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Adult Acute Myeloid Leukemia Treatment (PDQ®): Treatment - Health Professional Information [NCI] - Recurrent Adult Acute Myeloid Leukemia

No standard regimen exists for the treatment of patients with relapsed acute myeloid leukemia (AML), particularly in patients with a first remission duration of less than 1 year.[1]

A number of agents have activity in recurrent AML.[2,3] A combination of mitoxantrone and cytarabine was successful in 50% to 60% of patients who experienced relapse after initially obtaining a complete remission.[4] Other studies using idarubicin and cytarabine or high-dose etoposide and cyclophosphamide reported similar results.[3,5,6,7] Mitoxantrone, etoposide, and cytarabine (MEC) demonstrated a complete remission induction rate of 55% in a population including 30 patients with relapsed AML, 28 patients with primary refractory AML, and 16 patients with secondary AML.[8][Level of evidence: 3iiiDiv] However, in a phase III Eastern Cooperative Oncology Group (ECOG) (E-2995) trial of MEC with or without PSC388, a multidrug resistance modulator, complete response (CR) was only 17% to 25% in a population including relapse at less than 6 months after first complete remission, relapse after allogeneic or autologous bone marrow transplantation (BMT), second or greater relapse, primary induction failures, secondary AML, and high-risk myelodysplastic syndromes.[9][Level of evidence: 1iiDiv] Thus, treatments with new agents under clinical evaluation remain appropriate in eligible patients with recurrent AML.[10]

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About This PDQ Summary

Purpose of This Summary This PDQ cancer information summary for health professionals provides comprehensive, peer-reviewed, evidence-based information about the treatment of childhood Ewing sarcoma. It is intended as a resource to inform and assist clinicians who care for cancer patients. It does not provide formal guidelines or recommendations for making health care decisions. Reviewers and Updates This summary is reviewed regularly and updated as necessary by the PDQ Pediatric Treatment...

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The immunotoxin gemtuzumab ozogamicin has been reported to have a 30% response rate in patients with relapsed AML expressing CD33. This included 16% of patients who achieved CRs and 13% of patients who achieved a CRp, a new response criteria defined for this trial. CRp refers to clearance of leukemic blasts from the marrow, with adequate myeloid and erythroid recovery but with incomplete platelet recovery (though platelet transfusion independence for at least 1 week was required). Unclear is whether the inadequate platelet recovery is due to megakaryocyte toxic effects of gemtuzumab or to subclinical residual leukemia. The long-term outcomes of patients who achieve CRp following gemtuzumab are not yet known. Gemtuzumab induces profound bone marrow aplasia similar to leukemia induction chemotherapy and also has substantial hepatic toxic effects, including hepatic venoocclusive disease.[11,12] The farnesyltransferase inhibitor tipifarnib (R115777) demonstrated a 32% response rate in a phase I study in patients with relapsed and refractory acute leukemia (two CRs and six partial responses in 24 patients treated) and has entered phase II trials.[13] Clofarabine, a novel purine nucleoside analogue, induced complete remissions in 8 out of 19 patients in first relapse as a single agent [14] and in 7 out of 29 patients when administered in combination with intermediate-dose cytarabine.[15][Level of evidence: 3iiiDiv]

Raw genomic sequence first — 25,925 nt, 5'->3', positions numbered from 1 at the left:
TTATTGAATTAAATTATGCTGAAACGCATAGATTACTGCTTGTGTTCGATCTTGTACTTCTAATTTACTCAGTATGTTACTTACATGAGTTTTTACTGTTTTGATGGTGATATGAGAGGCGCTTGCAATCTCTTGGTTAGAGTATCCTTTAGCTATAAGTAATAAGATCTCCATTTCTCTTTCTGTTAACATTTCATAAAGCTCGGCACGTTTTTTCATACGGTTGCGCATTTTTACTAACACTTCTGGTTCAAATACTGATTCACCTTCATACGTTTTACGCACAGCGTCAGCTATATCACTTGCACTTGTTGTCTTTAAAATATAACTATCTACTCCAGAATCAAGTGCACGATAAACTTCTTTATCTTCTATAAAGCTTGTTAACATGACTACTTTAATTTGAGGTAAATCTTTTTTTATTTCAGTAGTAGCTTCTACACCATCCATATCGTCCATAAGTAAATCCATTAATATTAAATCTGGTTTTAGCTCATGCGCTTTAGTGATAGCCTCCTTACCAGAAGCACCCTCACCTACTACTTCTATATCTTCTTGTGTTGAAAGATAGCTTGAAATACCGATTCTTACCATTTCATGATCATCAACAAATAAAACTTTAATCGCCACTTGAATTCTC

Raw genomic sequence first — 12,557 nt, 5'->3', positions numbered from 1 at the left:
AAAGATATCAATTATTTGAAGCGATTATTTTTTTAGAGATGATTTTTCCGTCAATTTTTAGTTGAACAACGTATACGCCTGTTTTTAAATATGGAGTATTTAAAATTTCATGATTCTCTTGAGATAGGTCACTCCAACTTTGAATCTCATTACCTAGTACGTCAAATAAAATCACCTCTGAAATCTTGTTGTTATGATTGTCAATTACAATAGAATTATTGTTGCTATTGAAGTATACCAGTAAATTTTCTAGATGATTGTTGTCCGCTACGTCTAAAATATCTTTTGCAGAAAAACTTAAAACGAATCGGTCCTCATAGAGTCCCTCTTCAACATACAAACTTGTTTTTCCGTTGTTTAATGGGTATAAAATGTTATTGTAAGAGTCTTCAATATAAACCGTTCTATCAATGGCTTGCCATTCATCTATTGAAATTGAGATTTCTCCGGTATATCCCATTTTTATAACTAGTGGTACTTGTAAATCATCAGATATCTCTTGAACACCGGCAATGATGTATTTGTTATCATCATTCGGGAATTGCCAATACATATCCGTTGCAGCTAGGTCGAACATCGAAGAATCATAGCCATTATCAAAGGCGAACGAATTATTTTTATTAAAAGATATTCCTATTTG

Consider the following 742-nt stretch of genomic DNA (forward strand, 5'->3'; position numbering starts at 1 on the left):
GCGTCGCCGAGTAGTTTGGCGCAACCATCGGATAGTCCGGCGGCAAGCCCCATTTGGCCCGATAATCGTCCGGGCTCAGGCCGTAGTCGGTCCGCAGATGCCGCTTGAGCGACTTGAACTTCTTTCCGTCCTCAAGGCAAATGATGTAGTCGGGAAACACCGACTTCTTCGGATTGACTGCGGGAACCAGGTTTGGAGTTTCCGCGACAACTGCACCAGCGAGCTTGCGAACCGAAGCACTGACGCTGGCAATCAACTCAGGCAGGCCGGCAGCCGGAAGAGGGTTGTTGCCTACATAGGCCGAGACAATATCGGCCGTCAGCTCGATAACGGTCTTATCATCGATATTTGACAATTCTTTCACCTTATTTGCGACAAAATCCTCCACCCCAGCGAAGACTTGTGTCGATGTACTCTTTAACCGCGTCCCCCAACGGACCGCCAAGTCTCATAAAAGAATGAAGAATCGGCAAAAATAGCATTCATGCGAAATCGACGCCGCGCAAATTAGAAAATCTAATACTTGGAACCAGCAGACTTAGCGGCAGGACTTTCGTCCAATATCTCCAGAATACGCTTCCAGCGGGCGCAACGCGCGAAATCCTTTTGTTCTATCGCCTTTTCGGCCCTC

A subset of relapsed patients treated aggressively may have extended disease-free survival (DFS); however, cures in patients following a relapse are thought to be more commonly achieved using BMT.[7][Level of evidence: 3iDii] A retrospective study from the International Bone Marrow Transplant Registry compared adults younger than 50 years with AML in second complete remission who received HLA-matched sibling transplantation versus a variety of postremission approaches.[16] The chemotherapy approaches were heterogeneous; some patients received no postremission therapy. The transplantation regimens were similarly diverse. Leukemia-free survival appeared to be superior for patients receiving BMTs for two groups: patients older than 30 years whose first remission was less than 1 year; and patients younger than 30 years whose first remission was longer than 1 year.[16][Level of evidence: 3iDii]

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WebMD Public Information from the National Cancer Institute

Last Updated: February 25, 2014
This information is not intended to replace the advice of a doctor. Healthwise disclaims any liability for the decisions you make based on this information.
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